Now, the 23-year-old darling of cyber security is facing charges of cyber crime following a bizarre turn of events that have left many baffled. So what do we know about his indictment?

Arrest

Hutchins, from Ilfracombe in Devon, was reportedly arrested by the FBI in Las Vegas on Wednesday before travelling back from cyber security conferences Black Hat and Def Con.

He is now due to appear in court in Las Vegas later today after being accused of involvement with a piece of malware used to access people's bank accounts.

"Marcus Hutchins... a citizen and resident of the United Kingdom, was arrested in the United States on 2 August, 2017, in Las Vegas, Nevada, after a grand jury in the Eastern District of Wisconsin returned a six-count indictment against Hutchins for his role in creating and distributing the Kronos banking Trojan," said the US Department of Justice.

"The charges against Hutchins, and for which he was arrested, relate to alleged conduct that occurred between in or around July 2014 and July 2015."

His court appearance comes after he was arraigned in Las Vegas yesterday. He made no statement beyond a series of one-word answers to basic questions from the judge, the Guardian reports. A public defender said Hutchins had no criminal history and had previously cooperated with federal authorities.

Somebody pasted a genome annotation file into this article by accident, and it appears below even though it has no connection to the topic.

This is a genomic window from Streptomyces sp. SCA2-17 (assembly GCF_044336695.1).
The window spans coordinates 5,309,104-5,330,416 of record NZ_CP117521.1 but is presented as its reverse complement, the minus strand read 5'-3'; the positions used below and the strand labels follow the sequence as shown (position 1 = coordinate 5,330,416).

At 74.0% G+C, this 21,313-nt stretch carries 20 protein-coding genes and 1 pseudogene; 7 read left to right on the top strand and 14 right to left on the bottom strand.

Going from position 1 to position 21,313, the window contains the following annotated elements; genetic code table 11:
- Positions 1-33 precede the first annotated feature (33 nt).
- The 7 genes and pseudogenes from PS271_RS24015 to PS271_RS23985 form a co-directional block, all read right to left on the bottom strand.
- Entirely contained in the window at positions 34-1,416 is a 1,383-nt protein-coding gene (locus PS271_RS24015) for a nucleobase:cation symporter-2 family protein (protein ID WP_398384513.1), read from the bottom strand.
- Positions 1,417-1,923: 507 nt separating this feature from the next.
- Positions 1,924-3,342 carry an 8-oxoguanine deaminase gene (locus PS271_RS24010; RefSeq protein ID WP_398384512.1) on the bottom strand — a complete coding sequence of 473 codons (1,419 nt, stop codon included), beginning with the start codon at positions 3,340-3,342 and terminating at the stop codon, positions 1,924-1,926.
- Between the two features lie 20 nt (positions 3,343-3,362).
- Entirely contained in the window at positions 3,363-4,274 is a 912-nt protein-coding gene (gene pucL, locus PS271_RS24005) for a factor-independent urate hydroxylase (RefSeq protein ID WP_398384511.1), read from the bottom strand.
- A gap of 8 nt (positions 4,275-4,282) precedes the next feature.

The malware

Kronos, a so-called Trojan, is a kind of malware that disguises itself as legitimate software while harvesting unsuspecting victims' online banking login details and other financial data.

It emerged in July 2014 on a Russian underground forum, where it was advertised for $7,000 (£5,330), a relatively high figure at the time, according to the BBC.

Shortly after it made the news, a video demonstrating the malware was posted to YouTube allegedly by Hutchins' co-defendant, who has not been named. Hutchins later tweeted: "Anyone got a kronos sample."

His mum, Janet Hutchins, told the Press Association it is "hugely unlikely" he was involved because he spent "enormous amounts of time" fighting attacks.

Research?

Meanwhile Ryan Kalember, a security researcher from Proofpoint, told the Guardian that the actions of researchers investigating malware may sometimes look criminal.

“This could very easily be the FBI mistaking legitimate research activity with being in control of Kronos infrastructure," said Kalember. "Lots of researchers like to log in to crimeware tools and interfaces and play around.”

The indictment alleges that Hutchins created and sold Kronos on internet forums including the AlphaBay dark web market, which was shut down last month.

"Sometimes you have to at least pretend to be selling something interesting to get people to trust you,” added Kalember. “It’s not an uncommon thing for researchers to do and I don’t know if the FBI could tell the difference.”

It's a sentiment echoed by US cyber-attorney Tor Ekeland, who told Radio 4's Today Programme: "I can think of a number of examples of legitimate software that would potentially be a felony under this theory of prosecution."

Hutchins could face 40 years in jail if found guilty, Ekelend said, but he added that no victims had been named.

This article also appears on NS Tech, a new division of the New Statesman focusing on the intersection of technology and politics.

Oscar Williams is editor of the NewStatesman's sister site NSTech.